- Late submission permitted. Late submission of assessment tasks without an extension are penalised at the rate of 5% of the possible marks available per working day or part thereof. Late submission of assessment tasks is not accepted after 10 working days after the due date, or on or after the date specified in the course outline for the return of the assessment item.
- Late submission is not accepted for tests or examinations.
- Late submission with an extension. To ensure equity for all students, the 5% penalty per working day for late submission of work does not apply if you have been granted an extension. Where an extension is granted, the revised due date and submission time will be provided in writing. Importantly, any revised due date is inclusive of weekends and public holidays. Regardless of which day of the week the revised due date falls on, students who submit after that date will be penalised by 5% of the possible marks available for the task per 24-hour period.
The Academic Skills website has information to assist you with your writing and assessments. The website includes information about Academic Integrity including referencing requirements for different disciplines. There is also information on Plagiarism and different ways to use source material.
All marks and feedback will be provided online by the return date listed in the class summary.
Extensions and Penalties
Extensions and late submission of assessment pieces are covered by the Student Assessment (Coursework) Policy and Procedure. Extensions may be granted for assessment pieces that are not examinations or take-home examinations. If you need an extension, you must request an extension in writing on or before the due date. If you have documented and appropriate medical evidence that demonstrates you were not able to request an extension on or before the due date, you may be able to request it after the due date.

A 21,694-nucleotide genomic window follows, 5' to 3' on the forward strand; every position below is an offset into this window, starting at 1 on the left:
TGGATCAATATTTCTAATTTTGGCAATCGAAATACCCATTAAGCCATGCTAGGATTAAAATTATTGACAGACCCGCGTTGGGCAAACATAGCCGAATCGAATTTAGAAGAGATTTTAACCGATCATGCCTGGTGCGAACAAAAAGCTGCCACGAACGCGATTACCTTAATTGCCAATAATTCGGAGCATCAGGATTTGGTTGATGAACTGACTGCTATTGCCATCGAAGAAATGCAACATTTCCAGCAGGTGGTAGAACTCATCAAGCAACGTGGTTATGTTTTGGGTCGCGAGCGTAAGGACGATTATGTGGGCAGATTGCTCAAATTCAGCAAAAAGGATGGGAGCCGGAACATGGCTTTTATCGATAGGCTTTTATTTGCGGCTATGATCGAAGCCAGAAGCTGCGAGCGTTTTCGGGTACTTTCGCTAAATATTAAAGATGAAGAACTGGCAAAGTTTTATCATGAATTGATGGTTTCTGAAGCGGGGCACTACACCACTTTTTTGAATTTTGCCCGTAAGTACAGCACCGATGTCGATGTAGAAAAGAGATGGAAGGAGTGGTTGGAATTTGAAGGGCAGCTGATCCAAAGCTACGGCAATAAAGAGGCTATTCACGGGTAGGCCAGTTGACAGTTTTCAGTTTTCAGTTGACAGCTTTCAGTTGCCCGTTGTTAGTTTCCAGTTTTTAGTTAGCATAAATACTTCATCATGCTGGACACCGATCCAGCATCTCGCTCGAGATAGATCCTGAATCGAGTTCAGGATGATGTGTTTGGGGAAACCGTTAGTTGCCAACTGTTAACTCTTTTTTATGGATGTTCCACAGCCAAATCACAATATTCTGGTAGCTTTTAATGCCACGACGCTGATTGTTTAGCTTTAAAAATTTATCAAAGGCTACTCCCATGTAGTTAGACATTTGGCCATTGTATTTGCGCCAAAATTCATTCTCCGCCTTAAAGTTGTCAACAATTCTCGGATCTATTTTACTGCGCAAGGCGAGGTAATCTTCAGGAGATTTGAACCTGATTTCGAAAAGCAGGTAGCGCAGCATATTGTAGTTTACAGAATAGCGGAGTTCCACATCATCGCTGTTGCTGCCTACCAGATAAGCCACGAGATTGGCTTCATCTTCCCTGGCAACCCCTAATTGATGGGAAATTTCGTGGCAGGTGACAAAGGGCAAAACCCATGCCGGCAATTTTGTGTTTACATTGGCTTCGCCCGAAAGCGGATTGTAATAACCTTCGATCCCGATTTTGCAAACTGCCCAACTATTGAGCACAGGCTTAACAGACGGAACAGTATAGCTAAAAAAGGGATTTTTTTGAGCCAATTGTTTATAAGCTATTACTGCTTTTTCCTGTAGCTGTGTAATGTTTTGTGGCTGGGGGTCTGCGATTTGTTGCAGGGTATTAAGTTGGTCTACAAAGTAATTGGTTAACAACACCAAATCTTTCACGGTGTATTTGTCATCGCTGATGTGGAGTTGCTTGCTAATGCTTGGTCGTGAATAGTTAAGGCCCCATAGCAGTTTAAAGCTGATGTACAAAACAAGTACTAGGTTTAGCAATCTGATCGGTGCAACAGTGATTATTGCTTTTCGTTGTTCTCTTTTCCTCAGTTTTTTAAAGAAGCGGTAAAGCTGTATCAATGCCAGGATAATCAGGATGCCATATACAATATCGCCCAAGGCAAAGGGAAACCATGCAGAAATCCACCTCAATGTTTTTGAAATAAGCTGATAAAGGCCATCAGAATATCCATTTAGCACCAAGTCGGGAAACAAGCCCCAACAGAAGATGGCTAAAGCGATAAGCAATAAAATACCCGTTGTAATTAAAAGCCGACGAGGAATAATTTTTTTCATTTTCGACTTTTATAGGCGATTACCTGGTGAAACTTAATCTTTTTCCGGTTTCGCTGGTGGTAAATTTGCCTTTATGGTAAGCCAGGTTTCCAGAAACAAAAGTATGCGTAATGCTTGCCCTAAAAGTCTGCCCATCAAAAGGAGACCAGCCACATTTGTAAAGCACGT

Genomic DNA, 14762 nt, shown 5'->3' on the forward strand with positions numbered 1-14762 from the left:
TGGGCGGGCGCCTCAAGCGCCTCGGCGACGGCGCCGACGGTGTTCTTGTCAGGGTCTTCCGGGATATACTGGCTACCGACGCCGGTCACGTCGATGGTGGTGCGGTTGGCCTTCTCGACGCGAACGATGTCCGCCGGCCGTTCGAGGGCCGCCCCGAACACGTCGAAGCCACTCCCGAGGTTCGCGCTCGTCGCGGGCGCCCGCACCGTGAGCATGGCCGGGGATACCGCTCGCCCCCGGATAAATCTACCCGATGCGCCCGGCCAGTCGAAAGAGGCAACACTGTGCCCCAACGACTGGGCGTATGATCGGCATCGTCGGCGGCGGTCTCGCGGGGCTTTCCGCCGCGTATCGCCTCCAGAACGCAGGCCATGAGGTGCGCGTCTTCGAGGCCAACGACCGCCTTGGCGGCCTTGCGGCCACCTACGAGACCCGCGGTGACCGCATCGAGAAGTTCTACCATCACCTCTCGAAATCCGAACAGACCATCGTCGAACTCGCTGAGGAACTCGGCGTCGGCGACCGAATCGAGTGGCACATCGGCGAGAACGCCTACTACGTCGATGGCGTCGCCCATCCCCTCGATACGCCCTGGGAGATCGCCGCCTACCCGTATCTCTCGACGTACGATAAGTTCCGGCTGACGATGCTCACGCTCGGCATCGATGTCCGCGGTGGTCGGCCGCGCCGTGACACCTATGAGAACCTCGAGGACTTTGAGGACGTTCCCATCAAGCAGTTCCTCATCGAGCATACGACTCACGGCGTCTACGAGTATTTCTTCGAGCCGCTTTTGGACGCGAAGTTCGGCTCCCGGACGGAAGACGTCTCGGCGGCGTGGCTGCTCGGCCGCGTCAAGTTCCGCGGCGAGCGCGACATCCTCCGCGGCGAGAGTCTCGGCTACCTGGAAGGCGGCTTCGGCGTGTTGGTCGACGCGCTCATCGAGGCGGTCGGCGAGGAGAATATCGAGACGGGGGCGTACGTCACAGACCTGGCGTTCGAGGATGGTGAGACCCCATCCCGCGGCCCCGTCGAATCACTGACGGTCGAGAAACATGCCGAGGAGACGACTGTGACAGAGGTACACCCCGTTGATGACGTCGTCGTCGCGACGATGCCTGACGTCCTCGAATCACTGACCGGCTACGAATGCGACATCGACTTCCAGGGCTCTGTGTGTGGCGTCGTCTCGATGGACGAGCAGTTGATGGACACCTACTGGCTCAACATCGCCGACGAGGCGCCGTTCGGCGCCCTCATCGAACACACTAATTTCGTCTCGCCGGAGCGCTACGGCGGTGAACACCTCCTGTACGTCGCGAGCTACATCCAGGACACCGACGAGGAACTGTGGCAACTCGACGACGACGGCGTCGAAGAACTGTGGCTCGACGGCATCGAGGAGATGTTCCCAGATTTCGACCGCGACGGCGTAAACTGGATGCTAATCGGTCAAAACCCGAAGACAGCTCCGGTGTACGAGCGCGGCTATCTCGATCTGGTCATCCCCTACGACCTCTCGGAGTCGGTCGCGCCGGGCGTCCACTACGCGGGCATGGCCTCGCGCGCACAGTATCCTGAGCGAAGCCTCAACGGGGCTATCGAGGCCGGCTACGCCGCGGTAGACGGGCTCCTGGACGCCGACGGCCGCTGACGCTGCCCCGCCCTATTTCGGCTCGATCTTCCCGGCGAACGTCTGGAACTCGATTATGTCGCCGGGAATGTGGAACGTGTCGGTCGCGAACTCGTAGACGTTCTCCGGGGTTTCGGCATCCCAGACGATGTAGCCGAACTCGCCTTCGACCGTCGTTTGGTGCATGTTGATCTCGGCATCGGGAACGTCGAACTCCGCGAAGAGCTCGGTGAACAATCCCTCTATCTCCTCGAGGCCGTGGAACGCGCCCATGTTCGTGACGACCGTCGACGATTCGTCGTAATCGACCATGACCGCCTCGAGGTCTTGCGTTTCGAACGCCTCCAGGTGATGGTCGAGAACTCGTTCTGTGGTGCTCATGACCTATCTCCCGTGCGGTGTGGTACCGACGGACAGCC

Distribution of grades policy
Academic Quality Assurance Committee monitors the performance of students, including attrition, further study and employment rates and grade distribution, and College reports on quality assurance processes for assessment activities, including alignment with national and international disciplinary and interdisciplinary standards, as well as qualification type learning outcomes.
Since first semester 1994, ANU uses a grading scale for all courses. This grading scale is used by all academic areas of the University.
Support for students
The University offers students support through several different services. You may contact the services listed below directly or seek advice from your Course Convener, Student Administrators, or your College and Course representatives (if applicable).
- ANU Health, safety & wellbeing for medical services, counselling, mental health and spiritual support
- ANU Access and inclusion for students with a disability or ongoing or chronic illness
- ANU Dean of Students for confidential, impartial advice and help to resolve problems between students and the academic or administrative areas of the University
- ANU Academic Skills and Learning Centre supports you make your own decisions about how you learn and manage your workload.
- ANU Counselling Centre promotes, supports and enhances mental health and wellbeing within the University student community.
- ANUSA supports and represents undergraduate and ANU College students
- PARSA supports and represents postgraduate and research students